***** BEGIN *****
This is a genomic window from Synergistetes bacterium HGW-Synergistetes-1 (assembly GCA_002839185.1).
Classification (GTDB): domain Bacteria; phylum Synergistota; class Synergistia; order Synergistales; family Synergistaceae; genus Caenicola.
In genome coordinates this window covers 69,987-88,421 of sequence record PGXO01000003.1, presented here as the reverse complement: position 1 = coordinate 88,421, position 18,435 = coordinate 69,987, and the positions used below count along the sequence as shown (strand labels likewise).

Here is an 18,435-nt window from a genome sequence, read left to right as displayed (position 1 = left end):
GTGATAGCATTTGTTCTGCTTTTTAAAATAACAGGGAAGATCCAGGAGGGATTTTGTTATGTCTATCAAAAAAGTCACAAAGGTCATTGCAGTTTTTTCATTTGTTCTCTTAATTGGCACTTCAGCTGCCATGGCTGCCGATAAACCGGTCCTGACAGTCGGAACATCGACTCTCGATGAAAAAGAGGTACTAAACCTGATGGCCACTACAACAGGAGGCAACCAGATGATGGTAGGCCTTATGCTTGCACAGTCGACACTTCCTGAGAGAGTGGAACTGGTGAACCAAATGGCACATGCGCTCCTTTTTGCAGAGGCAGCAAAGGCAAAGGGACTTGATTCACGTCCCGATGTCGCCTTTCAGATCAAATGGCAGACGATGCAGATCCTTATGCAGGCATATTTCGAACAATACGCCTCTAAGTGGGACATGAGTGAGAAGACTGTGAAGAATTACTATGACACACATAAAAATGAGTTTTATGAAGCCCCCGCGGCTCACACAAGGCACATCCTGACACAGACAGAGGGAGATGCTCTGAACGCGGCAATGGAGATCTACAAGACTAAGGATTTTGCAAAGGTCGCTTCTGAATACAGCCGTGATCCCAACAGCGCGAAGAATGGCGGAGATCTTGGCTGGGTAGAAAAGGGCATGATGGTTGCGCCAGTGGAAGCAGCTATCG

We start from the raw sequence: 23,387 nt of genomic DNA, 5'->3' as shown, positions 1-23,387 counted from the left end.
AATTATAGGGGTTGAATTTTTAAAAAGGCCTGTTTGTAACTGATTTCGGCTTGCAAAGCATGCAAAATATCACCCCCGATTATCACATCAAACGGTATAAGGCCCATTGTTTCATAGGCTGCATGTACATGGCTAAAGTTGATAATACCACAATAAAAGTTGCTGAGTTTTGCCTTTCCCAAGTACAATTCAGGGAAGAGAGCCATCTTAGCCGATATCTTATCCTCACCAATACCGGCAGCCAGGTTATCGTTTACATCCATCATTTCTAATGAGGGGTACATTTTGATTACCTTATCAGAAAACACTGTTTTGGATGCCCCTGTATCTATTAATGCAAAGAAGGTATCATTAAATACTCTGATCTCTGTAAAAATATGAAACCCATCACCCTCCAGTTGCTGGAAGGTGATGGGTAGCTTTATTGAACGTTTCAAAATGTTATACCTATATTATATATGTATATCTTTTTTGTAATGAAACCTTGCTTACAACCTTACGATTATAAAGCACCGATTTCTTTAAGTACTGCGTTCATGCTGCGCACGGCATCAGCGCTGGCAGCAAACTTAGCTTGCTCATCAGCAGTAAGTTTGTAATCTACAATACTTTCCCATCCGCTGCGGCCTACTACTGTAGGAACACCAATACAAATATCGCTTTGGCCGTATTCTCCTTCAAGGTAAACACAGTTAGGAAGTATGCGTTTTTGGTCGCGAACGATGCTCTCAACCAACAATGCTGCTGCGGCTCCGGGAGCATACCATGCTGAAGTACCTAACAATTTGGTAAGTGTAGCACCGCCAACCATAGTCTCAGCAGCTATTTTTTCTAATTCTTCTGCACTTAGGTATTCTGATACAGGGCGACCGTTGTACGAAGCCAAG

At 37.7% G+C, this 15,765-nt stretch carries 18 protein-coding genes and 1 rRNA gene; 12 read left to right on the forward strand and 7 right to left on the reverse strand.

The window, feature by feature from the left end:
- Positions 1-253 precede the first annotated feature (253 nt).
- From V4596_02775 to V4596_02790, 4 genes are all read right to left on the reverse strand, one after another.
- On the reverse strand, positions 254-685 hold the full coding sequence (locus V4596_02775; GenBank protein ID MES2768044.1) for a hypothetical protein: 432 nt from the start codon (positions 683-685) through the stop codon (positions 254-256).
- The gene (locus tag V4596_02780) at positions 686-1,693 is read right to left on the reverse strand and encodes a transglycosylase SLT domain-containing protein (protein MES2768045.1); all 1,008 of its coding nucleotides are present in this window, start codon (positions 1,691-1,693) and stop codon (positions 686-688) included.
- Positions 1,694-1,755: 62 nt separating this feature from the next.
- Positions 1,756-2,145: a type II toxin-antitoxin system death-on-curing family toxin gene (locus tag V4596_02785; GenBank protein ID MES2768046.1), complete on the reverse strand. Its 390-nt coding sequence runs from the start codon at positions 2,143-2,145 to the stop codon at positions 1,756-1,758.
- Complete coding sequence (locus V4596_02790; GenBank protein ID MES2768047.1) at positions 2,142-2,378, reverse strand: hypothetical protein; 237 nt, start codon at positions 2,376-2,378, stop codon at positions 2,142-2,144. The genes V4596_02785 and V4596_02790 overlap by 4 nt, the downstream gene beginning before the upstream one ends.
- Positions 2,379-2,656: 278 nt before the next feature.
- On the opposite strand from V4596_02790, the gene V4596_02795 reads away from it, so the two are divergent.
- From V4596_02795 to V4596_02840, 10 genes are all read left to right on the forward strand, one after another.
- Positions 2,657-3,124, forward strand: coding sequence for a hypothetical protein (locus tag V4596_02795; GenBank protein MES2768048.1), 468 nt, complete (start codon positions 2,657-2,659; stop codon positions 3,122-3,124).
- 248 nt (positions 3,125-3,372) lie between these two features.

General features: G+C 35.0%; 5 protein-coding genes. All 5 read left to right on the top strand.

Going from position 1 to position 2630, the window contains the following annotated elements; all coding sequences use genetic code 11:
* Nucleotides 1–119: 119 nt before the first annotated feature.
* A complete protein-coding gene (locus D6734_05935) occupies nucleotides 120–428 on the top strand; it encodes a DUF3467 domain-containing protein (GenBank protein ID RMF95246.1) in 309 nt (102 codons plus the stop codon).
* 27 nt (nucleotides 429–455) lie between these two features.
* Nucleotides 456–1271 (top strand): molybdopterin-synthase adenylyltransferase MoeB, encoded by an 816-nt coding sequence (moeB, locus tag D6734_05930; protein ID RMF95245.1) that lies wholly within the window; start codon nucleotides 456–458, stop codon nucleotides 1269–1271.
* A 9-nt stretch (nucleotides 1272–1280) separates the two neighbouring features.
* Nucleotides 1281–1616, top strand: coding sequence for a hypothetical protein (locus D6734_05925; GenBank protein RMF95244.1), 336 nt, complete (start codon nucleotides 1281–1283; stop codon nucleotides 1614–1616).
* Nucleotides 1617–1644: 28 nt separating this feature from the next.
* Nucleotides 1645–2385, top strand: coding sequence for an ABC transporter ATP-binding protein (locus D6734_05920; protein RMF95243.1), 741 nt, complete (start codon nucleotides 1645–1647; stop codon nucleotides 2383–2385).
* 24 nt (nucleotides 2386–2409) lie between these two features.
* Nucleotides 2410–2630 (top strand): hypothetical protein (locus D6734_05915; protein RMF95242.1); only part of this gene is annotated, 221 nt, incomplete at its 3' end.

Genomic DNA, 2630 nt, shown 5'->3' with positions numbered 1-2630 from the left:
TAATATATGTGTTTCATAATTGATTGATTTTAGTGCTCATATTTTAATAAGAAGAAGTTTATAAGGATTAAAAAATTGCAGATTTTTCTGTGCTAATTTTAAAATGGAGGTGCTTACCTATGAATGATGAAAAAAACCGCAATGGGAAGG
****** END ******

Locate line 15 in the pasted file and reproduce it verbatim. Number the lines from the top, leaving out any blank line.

- Positions 1,756-2,145: a type II toxin-antitoxin system death-on-curing family toxin gene (locus tag V4596_02785; GenBank protein ID MES2768046.1), complete on the reverse strand. Its 390-nt coding sequence runs from the start codon at positions 2,143-2,145 to the stop codon at positions 1,756-1,758.